ON A BUS IN NORTHERN FRANCE — The strict enforcement of goalkeeper encroachment during the 2019 Women’s World Cup has prompted a mid-tournament rule change.
The International Football Association Board approved a request from FIFA to temporarily stop giving yellow cards to goalkeepers who take their foot off the goal line prior to a penalty kick during a shootout to determine the winner of a match.
The use of Video Assistant Referees (VARs) for the first time in the Women’s World Cup has led to controversial penalty kick retakes that have changed the outcomes of games.
Law 10 of the game states that “if the goalkeeper commits an offense and, as a result, the kick is retaken, the goalkeeper must be cautioned.”
That would pose significant problems for teams as the World Cup progresses through the knockout stage, which uses penalty kicks to determine the winner of a tied match, because two yellow cards in a game result in a red card and ejection.
IFAB said the purpose of the caution is to deter goalkeepers from breaking the rules, but it now believes VAR is enough of a deterrent. Yellow cards will continue to be given for encroachment during “normal time” of matches, and previous yellow cards given to goalkeepers during the group stage will stand.
Another reasons IFAB agreed to the temporary suspension of yellow cards for encroachment is because no substitutions are allowed during penalty shootouts, therefore an outfield player would be forced to take over for a goalkeeper in the event of an ejection. That would “unfairly distort” the penalty kicks, according to IFAB.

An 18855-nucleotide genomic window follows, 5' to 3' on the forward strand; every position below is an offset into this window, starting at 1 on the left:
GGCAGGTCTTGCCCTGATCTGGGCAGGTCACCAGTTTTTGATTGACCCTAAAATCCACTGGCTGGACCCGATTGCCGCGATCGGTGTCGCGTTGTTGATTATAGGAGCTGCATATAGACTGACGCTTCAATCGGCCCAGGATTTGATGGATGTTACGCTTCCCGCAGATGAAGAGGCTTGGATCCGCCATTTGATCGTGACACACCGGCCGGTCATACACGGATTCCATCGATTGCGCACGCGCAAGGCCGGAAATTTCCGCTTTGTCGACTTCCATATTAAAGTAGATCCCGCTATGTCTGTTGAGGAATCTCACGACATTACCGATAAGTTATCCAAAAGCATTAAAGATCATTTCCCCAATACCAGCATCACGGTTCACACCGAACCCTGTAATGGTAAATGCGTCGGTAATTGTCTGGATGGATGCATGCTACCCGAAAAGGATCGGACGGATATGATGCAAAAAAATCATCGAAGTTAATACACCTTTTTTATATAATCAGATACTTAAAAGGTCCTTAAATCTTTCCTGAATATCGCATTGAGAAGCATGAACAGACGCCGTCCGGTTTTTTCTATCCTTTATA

Three goalkeepers were booked for encroachment during the group stage, most notably the keepers for Scotland and Nigeria. Scotland keeper Lee Alexander saved an Argentina penalty kick before VAR prompted a retake that went in for a 3-3 result that ended Scotland’s World Cup journey. And France completely missed a PK that was then retaken, handing the host country a narrow 1-0 victory over Nigeria.
After those results, the English Premier League announced it will not use VAR during the 2019-20 season to review goalkeeper encroachment on penalties.
“Penalties are finally being taken in a correct way because, in the past, goalkeepers often saved them by being off the goal line,” Pierluigi Collina, chairman of FIFA’s refereeing committee, said in a statement released by FIFA.
IFAB also noted the current rule that goalkeepers must keep one foot on the line before a penalty kick is more lenient than the previous rule of keeping both feet on the line.
Some of the criticism after the matches mentioned above was that goalkeepers barely stepped off their lines so did not gain an unfair advantage. To that, Collina said “the number of centimetres doesn’t matter.”
“If a ball is over the goal line by few centimetres, a goal must be still awarded,” he said. “And if a foul is committed within the penalty area by few centimetres, a penalty kick must be given. It is the same for offside as there is not a ‘small’ or a ‘big’ offside — there is simply an offside.”